fighting spam and scams on the Internet
"419" Scam – Advance Fee / Fake Lottery Scam
The so-called "419" scam is a type of fraud dominated by criminals from Nigeria and other countries in Africa. Victims of the scam are promised a large amount of money, such as a lottery prize, inheritance, money sitting in some bank account, etc.
Victims never receive this non-existent fortune but are tricked into sending their money to the criminals, who remain anonymous. They hide their real identity and location by using fake names and fake postal addresses as well as communicating via anonymous free email accounts and mobile phones.
Keep in mind that scammers DO NOT use their real names when defrauding people.
The criminals either abuse names of real people or companies or invent names or addresses.
Any real people or companies mentioned below have NO CONNECTION to the scammers!
Read more about such scams here or in our 419 FAQ. Use the Scam-O-Matic to verify suspect emails.
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Some comments by the Scam-O-Matic about the following email:
- This email uses a separate reply address that is different from the sender address. Spammers use this to get replies even when the original spam sending accounts have been shut down. Also, sometimes the sender addresses are legitimate looking but fake and only the reply address is actually an email account controlled by the scammers.
- The following phrases in this message should put you on alert:
- ",500,000" (they want you to be blinded by the prospect of quick money, but the only money that ever changes hands in 419 scams is from you to the criminals)
- "00,000.00" (they want you to be blinded by the prospect of quick money, but the only money that ever changes hands in 419 scams is from you to the criminals)
- "% will be for you" (they want you to be blinded by the prospect of quick money, but the only money that ever changes hands in 419 scams is from you to the criminals)
- This email message is a next of kin scam.
- This email lists mobile phone numbers. Use of such numbers is typical for scams because they allow criminals to conceal their true location. They can receive calls in an Internet cafe from where they send you emails, while pretending to be in some office.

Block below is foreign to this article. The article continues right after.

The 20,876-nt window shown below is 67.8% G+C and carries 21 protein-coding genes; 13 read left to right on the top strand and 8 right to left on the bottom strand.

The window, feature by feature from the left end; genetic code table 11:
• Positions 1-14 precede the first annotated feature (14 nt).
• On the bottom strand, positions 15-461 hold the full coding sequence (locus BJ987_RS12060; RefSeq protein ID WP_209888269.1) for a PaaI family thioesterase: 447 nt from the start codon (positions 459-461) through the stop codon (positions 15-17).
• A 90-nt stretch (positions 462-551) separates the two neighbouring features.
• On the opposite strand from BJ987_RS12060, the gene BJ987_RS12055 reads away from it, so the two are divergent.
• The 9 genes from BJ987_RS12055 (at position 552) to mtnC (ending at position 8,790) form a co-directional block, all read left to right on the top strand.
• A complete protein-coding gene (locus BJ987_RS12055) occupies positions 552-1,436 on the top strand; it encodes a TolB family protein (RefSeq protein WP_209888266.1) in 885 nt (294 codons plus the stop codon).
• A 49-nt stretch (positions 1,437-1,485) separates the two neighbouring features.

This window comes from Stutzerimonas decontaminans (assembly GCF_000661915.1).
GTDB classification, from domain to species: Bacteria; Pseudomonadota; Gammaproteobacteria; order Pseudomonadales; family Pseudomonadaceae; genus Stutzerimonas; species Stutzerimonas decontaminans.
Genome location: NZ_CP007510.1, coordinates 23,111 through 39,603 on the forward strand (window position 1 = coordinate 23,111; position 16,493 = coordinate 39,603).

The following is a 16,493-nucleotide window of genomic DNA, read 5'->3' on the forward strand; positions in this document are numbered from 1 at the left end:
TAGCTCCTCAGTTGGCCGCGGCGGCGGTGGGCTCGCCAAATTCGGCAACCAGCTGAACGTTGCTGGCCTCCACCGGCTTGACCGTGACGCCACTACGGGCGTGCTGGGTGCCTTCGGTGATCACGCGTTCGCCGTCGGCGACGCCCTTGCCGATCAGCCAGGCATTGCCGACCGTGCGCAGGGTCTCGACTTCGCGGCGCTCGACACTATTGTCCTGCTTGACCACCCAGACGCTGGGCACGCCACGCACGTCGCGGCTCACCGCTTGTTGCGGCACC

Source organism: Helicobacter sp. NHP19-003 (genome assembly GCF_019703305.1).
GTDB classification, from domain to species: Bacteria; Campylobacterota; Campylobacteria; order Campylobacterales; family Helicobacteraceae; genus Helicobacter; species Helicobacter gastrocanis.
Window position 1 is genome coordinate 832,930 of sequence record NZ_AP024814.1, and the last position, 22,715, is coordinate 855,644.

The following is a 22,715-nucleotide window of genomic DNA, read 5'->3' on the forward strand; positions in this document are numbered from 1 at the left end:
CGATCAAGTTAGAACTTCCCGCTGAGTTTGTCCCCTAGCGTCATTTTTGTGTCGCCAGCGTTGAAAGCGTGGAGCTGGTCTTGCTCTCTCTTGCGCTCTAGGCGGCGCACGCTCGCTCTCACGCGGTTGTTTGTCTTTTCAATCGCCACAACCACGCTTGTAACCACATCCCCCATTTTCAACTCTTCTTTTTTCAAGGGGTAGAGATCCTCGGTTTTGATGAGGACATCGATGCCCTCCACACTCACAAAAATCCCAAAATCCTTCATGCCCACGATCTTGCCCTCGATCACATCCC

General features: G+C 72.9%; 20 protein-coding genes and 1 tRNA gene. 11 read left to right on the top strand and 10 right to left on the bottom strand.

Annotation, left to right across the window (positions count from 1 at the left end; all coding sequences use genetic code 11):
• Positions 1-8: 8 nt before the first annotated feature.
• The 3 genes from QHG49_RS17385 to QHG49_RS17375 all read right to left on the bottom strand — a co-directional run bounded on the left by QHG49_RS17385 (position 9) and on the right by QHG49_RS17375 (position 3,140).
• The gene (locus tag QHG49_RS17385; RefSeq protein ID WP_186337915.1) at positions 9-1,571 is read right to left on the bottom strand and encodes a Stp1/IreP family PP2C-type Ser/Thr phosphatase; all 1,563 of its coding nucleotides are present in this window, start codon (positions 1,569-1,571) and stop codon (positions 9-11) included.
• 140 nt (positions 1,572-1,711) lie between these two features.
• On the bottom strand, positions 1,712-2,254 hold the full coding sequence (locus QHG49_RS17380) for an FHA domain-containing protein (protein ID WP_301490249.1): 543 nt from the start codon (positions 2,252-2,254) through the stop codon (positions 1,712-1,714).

Fraud email example:
From: "Dr. Randall Bocian" <firstname.lastname@example.org>
Reply-To: "Dr. Randall Bocian" <email@example.com>
Date: Fri, 26 Dec 2014 19:14:22 +0000 (UTC)
Subject: Season Greetings
I am contacting you on trust for a transaction involving Five Million Five hundred thousand dollars only( $5,500,000.00) My late client was going through a horrendous divorce and was on the verge of losing most of his estate to his vicious and diabolical wife. As a result of this alarming predicament,He came to me with a very brilliant idea of putting the $5.5M to a fixed deposit account in our bank under an alias which only the two of us knew before his death without any will and no trace for next of kin.
The money have been unclaimed for the past two years now and the bank have requested me to provide the next of kin beneficiary since I am his account officer,hence I contacted you.I would like to stand as the next of kin to my client so that you will be able to receive his funds,I will have 67%,32% will be for you and 1% will be map aside to cover all expenses in the process of completing this transaction.Provide me with the following details:
to enable so that I will summit a letter of introduction in your name as the next of kin beneficiary to this claim and perfect all paperwork in your name for this claim.It is important that you Call me on my direct phone number +44 745 227 6317 or send me a text message .You can also send me Fax on +44 705 3490466 for more information in details.I assure you that this transaction is worth taking and highly profitable.It's 100% risk free.Â
I awaits your urgent response via email,text message and phone call.
Dr. Randall Bocian
Direct phone number : +44 745 227 6317
Direct Fax number Â : +44 705 3490466